The usual refrain among those who still wish to be blinkered on India’s and Modi’s centrality of ‘only terror’ as a concern, oblivious to Pakistan’s own set of worries, grants India the legitimacy of hinging the Indian position at Delhi around the five ‘deliverables’ that India seeks from Pakistan. Isn’t it true, according to this group of Indophiles, that Pakistan is to be blamed for a lot of what has happened on the terror front? That may have been true, but isn’t any longer. The Pakistani state and its military have been in a fight for long now against this same threat of terror to its own existence. While most others complain, Pakistan is paying its dues in blood. And this remains the abiding truth; even if we wish to discount Samjhauta Express, Malegaon or Makka Masjid — all handiwork of Indian intelligence in collusion with India’s Hindu Right.
Consider: Pakistan’s terror concerns are as strong. In Balochistan and in Fata, India and the Afghan intelligence apparatus, in consort, continue to unleash their insurrection through a reign of terror. Two of the deadliest TTP groups now reside in the borderlands of Afghanistan and eat off the hands of both the Indian and Afghan intelligence. Such sponsored terror is now an existential danger to Pakistan’s security. Nawaz chose not to mention this to Modi. Why? This remains an enigma. Terror is a two-way concern. And let me add, as long as Kashmir doesn’t resolve — not as per the conventional option of ‘with one or the other side’ alone — terror will continue to be the only tool that the repressed there will use to assert their voice against the state’s repressiveness. Terror in Kashmir is rooted in Kashmir and is only augmented by regional imports, just as Pakistan faces a conglomerate of threats coalesced under the banner of ideological support to a brand that works against Pakistan.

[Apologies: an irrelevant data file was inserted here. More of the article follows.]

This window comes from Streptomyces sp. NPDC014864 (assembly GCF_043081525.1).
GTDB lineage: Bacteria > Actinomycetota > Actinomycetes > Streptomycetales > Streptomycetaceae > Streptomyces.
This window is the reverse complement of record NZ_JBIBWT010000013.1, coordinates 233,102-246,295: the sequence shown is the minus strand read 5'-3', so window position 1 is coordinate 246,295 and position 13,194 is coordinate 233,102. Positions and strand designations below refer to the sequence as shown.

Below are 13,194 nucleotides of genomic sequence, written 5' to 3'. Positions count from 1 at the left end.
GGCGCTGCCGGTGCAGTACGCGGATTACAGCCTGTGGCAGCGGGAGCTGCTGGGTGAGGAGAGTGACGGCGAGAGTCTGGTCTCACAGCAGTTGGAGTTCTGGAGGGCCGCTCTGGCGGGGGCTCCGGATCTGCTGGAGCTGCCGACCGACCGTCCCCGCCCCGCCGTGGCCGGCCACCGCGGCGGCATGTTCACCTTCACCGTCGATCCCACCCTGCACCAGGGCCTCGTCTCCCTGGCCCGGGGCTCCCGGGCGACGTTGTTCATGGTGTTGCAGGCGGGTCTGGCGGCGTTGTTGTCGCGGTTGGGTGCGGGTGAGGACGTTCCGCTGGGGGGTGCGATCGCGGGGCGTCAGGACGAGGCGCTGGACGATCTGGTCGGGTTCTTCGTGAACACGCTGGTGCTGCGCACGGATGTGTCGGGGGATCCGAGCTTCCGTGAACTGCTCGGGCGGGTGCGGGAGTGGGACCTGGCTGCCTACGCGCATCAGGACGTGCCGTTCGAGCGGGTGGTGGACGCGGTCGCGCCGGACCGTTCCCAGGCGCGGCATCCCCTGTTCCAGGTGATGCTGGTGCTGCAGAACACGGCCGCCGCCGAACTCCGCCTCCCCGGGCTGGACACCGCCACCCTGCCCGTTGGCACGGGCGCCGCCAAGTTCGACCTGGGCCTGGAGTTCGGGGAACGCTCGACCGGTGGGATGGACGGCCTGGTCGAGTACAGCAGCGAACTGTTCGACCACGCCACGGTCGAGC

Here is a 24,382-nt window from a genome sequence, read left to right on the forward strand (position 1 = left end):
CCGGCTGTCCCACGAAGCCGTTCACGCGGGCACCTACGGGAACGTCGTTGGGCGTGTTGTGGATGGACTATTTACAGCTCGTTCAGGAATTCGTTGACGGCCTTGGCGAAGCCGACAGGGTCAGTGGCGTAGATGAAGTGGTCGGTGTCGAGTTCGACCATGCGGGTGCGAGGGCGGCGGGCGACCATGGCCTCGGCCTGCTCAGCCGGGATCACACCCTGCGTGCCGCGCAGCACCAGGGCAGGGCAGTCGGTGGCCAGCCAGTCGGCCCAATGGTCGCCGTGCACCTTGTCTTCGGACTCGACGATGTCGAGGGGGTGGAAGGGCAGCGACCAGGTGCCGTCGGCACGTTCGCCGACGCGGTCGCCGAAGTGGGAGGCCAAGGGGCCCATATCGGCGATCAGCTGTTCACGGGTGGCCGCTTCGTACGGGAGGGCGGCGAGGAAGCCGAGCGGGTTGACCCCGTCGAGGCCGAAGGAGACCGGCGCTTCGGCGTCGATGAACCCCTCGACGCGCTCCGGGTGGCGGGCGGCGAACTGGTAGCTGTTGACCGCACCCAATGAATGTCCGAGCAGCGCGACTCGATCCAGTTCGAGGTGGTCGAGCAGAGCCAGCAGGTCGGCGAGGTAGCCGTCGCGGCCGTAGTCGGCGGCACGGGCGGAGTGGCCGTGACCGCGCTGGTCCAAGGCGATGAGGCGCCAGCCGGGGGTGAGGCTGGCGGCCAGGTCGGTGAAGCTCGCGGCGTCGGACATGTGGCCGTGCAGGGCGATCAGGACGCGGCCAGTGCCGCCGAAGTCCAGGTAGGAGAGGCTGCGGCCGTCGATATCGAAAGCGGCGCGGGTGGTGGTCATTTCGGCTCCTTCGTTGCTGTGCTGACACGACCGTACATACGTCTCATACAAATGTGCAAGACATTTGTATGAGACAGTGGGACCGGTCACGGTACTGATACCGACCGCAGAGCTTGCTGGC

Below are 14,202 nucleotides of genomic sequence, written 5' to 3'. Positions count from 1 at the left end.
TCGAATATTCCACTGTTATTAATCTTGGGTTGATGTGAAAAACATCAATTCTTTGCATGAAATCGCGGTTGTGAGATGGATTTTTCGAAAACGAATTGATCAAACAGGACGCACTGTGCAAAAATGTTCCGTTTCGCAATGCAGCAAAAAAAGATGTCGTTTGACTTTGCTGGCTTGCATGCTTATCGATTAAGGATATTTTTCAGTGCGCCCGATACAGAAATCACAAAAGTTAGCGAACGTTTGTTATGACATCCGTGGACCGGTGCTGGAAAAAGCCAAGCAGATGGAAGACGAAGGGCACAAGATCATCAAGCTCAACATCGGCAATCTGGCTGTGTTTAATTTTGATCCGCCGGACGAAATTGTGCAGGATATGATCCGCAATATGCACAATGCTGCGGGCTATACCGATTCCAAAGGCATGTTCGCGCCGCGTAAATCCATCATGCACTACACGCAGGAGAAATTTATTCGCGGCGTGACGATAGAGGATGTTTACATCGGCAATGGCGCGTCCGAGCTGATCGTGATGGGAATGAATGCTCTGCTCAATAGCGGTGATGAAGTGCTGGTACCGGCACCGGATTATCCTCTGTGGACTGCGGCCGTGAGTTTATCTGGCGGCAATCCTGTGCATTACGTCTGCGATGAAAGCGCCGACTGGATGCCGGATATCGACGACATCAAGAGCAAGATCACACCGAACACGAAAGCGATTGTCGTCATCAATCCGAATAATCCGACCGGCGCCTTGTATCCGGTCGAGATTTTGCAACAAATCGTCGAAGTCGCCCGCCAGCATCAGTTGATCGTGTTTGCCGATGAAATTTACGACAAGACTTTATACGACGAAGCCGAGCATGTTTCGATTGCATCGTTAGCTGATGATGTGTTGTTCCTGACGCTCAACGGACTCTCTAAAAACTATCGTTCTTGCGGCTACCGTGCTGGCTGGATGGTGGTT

Did the two heavily-mandated leaders of the 1.5 billion humanity in the two countries ever spare a thought on this count? On how they could garner their effort and direct their underlings to crack the issue of terror, Balochistan, Kashmir and all else related to it such as Siachen and water, and trade and travel, and cooperation and coordination against food and energy insecurity and against poverty and disease, and of course, water conservation — as the two hurtle headlong into what will soon be water-scarce conditions. Sadly, none. Shackled in bureaucratic parlance and eating out of the hands of stagnated ‘babus’ on both sides, their performance was vintage primeval and tribal. Sharif did better in not saying anything. I can imagine why; he did not wish to upset the applecart that he so dearly has wished to drive even what he carries on it is rotten to the core. It was patent bankruptcy. Political will non-existent; minus a vision or a sense of history, or even how the moment that providence has brought before the two was lost to the vagaries of small mindedness. By early signs and by the way of how the first opportunity went, Modi is no statesman, though he has time on his side to prove us all wrong.